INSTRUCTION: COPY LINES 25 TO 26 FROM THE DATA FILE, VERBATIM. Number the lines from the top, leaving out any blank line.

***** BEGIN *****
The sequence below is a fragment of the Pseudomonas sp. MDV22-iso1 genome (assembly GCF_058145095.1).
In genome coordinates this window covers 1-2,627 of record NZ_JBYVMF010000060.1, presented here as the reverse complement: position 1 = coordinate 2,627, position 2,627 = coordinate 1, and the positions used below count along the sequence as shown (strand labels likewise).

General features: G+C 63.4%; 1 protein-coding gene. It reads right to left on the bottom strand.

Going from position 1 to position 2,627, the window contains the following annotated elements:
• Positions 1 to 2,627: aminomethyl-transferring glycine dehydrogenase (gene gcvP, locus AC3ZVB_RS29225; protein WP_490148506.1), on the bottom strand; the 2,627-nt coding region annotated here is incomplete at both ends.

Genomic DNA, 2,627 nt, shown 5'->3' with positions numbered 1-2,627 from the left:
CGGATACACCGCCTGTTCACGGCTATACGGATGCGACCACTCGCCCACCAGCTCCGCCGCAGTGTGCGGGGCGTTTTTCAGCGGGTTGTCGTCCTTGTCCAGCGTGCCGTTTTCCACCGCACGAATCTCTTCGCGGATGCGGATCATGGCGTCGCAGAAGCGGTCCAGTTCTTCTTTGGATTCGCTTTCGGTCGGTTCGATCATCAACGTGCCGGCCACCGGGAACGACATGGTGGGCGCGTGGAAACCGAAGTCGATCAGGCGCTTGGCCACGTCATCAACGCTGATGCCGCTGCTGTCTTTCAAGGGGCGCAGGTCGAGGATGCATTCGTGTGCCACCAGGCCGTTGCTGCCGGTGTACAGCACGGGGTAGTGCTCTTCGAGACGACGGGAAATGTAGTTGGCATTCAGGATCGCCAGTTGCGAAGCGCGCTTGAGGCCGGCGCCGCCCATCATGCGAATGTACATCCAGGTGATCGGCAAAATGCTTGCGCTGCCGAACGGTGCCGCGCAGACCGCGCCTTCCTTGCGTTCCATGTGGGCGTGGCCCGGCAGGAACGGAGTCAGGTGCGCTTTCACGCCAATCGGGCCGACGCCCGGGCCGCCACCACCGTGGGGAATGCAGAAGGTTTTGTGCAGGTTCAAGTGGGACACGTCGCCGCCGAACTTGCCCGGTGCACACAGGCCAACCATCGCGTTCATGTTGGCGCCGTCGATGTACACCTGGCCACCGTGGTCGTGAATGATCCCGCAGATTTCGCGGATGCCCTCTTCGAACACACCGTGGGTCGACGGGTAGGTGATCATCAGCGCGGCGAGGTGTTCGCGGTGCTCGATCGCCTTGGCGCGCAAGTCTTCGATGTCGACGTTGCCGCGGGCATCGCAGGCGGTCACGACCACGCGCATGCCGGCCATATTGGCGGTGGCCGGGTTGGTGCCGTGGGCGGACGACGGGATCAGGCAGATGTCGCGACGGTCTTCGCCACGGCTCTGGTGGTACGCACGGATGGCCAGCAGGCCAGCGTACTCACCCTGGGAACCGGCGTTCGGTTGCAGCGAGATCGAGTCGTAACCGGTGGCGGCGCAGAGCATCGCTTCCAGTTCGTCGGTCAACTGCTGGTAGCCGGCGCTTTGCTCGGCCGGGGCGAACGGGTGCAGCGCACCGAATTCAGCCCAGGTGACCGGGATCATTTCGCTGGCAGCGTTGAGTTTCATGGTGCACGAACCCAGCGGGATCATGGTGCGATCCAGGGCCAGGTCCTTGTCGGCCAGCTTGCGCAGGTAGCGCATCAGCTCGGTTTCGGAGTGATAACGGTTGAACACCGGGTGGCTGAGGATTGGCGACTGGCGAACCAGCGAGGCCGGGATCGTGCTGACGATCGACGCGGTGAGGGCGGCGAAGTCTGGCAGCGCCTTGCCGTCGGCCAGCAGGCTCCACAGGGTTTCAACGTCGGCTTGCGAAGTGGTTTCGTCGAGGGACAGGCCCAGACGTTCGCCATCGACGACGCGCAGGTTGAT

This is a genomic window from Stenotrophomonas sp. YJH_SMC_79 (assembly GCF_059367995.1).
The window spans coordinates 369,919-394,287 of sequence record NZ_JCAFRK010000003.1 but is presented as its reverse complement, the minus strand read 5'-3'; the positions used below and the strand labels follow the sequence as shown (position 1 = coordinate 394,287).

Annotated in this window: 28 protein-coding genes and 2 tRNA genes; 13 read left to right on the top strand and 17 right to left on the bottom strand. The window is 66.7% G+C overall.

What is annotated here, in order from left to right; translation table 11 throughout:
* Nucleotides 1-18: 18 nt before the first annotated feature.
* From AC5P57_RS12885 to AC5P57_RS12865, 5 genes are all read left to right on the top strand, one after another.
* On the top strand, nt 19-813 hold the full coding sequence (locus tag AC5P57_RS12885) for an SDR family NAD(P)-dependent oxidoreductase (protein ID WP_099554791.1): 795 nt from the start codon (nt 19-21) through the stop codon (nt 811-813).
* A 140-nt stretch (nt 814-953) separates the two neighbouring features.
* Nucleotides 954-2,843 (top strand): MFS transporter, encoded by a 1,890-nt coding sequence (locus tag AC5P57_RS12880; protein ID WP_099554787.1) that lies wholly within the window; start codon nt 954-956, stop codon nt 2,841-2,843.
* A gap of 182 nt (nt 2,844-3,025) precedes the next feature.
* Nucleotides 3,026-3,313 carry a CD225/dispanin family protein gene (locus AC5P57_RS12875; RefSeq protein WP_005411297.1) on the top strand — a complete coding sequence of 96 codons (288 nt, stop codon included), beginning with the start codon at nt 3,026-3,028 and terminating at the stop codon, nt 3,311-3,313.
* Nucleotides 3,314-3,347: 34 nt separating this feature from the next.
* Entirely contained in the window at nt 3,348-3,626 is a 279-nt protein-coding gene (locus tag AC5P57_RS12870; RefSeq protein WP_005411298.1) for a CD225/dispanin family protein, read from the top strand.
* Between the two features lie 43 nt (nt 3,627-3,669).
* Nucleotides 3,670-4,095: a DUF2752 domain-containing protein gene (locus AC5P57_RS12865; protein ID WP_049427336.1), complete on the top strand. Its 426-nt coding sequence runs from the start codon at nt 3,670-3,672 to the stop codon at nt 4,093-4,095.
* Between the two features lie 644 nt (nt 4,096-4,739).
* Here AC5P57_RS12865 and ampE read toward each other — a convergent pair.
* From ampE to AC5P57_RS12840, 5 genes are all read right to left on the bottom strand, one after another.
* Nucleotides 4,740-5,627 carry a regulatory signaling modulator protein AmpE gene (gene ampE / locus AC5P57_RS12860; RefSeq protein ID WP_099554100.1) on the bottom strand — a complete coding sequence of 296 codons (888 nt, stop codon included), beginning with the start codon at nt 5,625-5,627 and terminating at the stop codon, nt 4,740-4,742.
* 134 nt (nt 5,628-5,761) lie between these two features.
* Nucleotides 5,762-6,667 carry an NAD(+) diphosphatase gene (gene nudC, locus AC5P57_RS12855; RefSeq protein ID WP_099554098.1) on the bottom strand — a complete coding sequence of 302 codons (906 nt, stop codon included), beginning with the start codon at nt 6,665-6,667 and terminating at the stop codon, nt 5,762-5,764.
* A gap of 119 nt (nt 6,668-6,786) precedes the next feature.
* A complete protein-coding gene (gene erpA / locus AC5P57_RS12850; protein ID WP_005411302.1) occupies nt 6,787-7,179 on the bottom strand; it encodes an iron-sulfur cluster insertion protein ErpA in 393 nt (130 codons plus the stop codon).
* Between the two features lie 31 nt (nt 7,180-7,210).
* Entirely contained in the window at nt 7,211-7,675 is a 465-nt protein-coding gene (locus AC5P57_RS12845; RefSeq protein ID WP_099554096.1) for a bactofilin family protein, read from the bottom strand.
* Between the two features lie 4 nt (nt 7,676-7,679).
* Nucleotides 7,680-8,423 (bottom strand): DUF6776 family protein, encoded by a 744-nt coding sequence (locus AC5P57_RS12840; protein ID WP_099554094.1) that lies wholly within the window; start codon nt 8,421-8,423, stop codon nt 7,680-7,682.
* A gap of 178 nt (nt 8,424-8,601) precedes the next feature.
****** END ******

* From ampE to AC5P57_RS12840, 5 genes are all read right to left on the bottom strand, one after another.
* Nucleotides 4,740-5,627 carry a regulatory signaling modulator protein AmpE gene (gene ampE / locus AC5P57_RS12860; RefSeq protein ID WP_099554100.1) on the bottom strand — a complete coding sequence of 296 codons (888 nt, stop codon included), beginning with the start codon at nt 5,625-5,627 and terminating at the stop codon, nt 4,740-4,742.